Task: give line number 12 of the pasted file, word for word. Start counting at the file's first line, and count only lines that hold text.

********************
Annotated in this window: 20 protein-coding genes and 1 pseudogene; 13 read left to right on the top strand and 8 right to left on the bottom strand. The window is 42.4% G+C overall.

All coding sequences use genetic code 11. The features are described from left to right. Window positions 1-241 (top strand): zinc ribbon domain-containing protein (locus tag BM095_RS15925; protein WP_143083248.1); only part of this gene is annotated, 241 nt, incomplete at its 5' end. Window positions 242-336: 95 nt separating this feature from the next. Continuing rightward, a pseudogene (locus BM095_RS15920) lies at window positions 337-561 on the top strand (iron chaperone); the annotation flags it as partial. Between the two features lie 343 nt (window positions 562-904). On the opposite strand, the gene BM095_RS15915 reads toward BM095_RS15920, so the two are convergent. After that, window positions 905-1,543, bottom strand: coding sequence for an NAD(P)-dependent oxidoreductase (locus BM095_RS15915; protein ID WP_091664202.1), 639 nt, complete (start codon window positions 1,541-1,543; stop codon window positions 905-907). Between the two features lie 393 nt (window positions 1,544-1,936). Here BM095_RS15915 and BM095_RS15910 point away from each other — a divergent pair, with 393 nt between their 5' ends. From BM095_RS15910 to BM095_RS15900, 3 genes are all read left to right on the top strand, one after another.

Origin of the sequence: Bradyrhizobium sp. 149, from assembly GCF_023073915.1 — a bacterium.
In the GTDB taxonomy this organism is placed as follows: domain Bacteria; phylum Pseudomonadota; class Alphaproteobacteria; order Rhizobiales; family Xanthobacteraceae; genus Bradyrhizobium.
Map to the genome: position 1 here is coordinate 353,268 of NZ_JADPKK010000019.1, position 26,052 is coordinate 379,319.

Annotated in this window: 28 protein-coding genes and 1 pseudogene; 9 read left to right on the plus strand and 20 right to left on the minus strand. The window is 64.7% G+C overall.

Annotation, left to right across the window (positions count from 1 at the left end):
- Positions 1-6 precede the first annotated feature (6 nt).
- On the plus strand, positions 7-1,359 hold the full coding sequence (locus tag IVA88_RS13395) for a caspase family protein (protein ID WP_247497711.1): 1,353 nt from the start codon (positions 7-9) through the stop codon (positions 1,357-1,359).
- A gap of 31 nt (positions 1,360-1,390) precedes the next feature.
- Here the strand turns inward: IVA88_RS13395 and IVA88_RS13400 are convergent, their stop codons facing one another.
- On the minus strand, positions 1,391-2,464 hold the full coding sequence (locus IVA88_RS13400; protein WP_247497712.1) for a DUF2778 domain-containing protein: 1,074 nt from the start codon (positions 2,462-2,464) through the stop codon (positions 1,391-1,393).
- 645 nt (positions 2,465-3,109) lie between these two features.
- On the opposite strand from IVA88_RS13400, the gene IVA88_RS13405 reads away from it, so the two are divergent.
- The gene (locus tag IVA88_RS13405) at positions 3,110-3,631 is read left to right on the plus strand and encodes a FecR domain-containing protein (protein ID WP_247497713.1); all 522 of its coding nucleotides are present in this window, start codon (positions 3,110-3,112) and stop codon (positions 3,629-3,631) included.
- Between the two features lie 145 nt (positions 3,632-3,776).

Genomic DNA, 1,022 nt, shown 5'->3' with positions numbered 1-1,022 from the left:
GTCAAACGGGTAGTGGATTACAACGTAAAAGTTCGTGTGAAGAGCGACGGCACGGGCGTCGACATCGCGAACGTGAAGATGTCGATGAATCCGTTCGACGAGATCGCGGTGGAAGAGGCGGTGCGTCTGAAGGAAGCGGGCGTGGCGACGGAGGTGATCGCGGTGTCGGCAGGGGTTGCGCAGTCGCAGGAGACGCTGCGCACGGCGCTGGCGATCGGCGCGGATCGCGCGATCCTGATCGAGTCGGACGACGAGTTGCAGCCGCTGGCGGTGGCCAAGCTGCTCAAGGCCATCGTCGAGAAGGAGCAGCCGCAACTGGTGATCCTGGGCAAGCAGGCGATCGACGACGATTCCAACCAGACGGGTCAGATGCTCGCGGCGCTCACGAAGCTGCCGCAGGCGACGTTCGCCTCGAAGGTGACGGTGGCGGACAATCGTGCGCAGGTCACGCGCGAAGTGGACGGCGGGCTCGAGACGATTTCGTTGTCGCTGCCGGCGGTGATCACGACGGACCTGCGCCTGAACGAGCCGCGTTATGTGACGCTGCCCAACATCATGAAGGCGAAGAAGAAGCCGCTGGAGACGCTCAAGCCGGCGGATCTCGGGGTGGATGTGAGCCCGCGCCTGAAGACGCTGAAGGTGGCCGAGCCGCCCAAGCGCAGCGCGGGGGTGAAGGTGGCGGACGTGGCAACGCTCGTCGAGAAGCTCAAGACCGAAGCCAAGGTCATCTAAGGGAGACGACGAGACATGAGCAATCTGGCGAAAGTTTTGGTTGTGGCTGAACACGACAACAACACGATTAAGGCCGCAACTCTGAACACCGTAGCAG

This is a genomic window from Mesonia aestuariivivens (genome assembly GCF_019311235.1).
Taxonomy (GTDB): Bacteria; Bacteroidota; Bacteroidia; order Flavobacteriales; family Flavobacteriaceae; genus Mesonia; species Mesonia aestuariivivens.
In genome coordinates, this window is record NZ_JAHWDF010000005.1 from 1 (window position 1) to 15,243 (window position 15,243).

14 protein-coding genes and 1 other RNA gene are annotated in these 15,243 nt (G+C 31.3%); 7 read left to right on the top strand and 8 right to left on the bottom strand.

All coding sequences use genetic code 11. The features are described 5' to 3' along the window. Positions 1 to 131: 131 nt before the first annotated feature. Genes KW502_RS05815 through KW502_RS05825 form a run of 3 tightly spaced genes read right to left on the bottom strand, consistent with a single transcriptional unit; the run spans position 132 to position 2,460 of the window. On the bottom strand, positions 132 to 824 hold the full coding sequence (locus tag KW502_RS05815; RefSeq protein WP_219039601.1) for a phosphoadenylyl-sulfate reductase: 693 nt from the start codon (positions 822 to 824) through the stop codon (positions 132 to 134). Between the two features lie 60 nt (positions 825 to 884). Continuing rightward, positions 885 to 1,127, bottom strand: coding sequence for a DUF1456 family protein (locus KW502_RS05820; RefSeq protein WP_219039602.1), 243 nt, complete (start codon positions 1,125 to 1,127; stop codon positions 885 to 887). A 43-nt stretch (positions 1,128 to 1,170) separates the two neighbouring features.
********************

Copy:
- On the minus strand, positions 1,391-2,464 hold the full coding sequence (locus IVA88_RS13400; protein WP_247497712.1) for a DUF2778 domain-containing protein: 1,074 nt from the start codon (positions 2,462-2,464) through the stop codon (positions 1,391-1,393).